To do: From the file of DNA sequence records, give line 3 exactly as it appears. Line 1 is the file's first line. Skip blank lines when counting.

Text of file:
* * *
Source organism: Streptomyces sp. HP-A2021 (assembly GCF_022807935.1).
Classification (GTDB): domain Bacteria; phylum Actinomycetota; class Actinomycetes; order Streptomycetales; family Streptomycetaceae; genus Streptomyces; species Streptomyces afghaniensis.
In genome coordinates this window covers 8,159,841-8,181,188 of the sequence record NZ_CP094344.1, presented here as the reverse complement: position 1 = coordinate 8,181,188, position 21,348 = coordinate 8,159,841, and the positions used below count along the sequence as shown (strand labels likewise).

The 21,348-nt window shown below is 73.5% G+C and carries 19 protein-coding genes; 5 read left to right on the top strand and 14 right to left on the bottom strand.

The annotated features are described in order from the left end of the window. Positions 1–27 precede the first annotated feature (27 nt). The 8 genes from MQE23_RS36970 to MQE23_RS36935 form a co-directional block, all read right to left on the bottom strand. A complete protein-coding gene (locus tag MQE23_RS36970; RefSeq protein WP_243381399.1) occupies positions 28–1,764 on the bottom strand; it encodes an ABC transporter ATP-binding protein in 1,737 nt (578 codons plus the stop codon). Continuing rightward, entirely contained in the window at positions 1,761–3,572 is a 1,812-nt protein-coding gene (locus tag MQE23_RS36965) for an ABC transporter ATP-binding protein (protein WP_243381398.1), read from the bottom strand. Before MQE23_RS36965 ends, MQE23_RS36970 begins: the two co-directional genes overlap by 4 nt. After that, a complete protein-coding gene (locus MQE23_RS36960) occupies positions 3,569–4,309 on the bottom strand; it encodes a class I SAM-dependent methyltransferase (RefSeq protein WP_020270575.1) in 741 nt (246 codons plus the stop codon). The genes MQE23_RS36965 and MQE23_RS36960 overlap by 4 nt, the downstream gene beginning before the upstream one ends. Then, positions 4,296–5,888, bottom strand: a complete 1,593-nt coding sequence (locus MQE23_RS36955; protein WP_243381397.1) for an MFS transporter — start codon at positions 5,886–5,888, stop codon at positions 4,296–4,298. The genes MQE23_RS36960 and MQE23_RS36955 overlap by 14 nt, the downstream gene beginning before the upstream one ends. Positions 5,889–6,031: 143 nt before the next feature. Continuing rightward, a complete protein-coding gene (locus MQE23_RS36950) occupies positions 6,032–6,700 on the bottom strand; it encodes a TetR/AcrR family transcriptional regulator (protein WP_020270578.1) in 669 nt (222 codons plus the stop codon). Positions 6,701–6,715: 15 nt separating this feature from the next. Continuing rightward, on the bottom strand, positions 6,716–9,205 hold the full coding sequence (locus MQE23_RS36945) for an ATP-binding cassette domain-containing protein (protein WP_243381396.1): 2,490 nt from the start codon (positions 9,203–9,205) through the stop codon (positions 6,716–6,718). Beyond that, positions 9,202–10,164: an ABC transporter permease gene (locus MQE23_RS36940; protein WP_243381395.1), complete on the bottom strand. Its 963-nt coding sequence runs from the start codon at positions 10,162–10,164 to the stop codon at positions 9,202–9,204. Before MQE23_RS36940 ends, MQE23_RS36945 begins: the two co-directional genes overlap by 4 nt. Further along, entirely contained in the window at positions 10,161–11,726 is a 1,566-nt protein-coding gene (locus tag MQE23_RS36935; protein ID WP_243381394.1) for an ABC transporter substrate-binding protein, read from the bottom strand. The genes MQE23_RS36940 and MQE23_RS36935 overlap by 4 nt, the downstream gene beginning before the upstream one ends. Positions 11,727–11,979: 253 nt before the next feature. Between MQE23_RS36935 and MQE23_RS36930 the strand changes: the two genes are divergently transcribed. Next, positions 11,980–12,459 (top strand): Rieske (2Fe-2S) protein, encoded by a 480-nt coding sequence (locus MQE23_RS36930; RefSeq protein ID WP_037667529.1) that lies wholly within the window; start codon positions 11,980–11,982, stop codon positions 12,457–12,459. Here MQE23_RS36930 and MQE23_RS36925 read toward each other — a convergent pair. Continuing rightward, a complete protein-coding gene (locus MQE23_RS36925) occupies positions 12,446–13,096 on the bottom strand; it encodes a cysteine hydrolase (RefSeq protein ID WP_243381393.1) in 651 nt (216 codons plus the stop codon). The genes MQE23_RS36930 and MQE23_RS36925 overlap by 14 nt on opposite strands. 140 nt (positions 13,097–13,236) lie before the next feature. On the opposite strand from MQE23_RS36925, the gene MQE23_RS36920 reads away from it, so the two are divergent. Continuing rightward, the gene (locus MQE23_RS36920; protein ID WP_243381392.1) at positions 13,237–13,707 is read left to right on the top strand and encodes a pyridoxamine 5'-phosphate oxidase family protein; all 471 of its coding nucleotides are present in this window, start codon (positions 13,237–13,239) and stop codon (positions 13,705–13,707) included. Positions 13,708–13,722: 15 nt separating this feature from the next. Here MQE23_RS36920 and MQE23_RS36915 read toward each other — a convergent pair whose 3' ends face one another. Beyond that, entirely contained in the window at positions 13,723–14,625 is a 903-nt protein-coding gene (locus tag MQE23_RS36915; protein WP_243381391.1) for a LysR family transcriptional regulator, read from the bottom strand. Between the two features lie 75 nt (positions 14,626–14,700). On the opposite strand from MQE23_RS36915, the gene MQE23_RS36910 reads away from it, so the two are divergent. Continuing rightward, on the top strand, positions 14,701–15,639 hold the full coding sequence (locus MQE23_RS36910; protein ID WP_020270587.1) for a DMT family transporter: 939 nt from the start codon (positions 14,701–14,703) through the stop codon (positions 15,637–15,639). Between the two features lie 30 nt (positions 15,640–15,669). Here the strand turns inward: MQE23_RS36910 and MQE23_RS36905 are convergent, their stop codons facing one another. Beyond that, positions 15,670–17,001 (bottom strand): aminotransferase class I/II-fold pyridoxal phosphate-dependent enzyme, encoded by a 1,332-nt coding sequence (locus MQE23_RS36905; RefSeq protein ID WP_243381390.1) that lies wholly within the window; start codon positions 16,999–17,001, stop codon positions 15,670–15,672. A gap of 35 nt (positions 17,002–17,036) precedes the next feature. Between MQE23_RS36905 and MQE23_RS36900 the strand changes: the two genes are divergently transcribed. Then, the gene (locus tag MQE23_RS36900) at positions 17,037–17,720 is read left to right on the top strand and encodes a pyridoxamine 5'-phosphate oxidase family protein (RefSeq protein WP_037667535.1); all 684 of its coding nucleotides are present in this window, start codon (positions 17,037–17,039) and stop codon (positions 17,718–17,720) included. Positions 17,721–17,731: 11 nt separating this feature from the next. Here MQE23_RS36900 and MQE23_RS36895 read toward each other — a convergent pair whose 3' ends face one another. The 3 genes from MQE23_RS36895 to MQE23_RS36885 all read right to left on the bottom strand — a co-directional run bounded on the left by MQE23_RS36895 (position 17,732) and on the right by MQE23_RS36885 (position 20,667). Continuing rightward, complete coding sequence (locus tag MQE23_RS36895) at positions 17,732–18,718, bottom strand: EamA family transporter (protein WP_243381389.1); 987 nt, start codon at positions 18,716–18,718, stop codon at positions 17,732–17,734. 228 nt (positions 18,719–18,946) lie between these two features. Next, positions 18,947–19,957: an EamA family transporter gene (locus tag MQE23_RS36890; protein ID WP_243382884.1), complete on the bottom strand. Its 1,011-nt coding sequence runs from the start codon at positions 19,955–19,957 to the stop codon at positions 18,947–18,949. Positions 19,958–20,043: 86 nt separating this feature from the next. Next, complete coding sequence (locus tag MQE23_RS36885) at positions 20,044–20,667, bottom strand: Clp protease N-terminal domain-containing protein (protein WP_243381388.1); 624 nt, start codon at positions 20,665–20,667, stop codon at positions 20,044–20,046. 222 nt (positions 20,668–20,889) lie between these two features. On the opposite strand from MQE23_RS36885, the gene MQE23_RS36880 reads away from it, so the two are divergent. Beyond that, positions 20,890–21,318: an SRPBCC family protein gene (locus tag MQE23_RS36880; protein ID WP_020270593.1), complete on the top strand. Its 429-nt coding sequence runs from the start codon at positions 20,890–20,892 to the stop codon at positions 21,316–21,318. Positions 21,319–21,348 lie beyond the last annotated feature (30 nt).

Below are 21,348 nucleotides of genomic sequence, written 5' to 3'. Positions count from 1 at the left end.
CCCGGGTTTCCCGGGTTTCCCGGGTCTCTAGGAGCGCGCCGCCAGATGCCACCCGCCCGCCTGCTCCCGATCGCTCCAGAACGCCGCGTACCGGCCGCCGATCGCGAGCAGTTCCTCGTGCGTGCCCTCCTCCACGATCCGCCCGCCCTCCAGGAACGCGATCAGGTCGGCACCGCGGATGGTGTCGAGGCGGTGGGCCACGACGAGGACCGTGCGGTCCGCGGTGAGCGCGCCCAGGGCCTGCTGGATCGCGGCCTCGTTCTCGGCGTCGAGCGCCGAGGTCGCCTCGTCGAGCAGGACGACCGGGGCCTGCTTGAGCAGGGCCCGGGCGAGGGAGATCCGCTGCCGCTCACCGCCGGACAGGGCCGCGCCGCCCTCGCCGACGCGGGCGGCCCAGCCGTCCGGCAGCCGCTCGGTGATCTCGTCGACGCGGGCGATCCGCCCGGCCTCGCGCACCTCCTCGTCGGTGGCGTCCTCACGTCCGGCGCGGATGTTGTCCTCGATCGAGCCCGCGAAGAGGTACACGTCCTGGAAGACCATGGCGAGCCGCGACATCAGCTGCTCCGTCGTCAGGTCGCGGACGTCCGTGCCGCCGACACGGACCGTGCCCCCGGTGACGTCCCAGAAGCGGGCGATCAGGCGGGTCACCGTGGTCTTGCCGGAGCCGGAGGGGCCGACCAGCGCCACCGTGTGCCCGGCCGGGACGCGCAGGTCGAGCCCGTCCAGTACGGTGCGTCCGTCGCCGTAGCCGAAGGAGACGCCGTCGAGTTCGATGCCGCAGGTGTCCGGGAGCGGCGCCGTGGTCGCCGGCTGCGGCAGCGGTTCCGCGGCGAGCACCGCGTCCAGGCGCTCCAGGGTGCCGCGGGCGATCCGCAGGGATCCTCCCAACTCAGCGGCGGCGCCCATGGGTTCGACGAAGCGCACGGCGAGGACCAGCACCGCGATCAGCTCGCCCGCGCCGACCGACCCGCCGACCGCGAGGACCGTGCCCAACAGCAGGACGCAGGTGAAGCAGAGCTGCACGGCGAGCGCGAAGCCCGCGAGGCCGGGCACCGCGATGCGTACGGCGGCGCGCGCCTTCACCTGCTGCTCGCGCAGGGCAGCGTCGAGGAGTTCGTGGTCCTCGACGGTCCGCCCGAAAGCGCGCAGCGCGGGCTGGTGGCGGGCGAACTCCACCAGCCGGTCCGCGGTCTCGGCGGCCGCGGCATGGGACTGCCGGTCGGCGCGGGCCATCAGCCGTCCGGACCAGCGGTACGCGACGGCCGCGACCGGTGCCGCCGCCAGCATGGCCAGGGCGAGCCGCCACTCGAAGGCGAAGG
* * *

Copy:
In genome coordinates this window covers 8,159,841-8,181,188 of the sequence record NZ_CP094344.1, presented here as the reverse complement: position 1 = coordinate 8,181,188, position 21,348 = coordinate 8,159,841, and the positions used below count along the sequence as shown (strand labels likewise).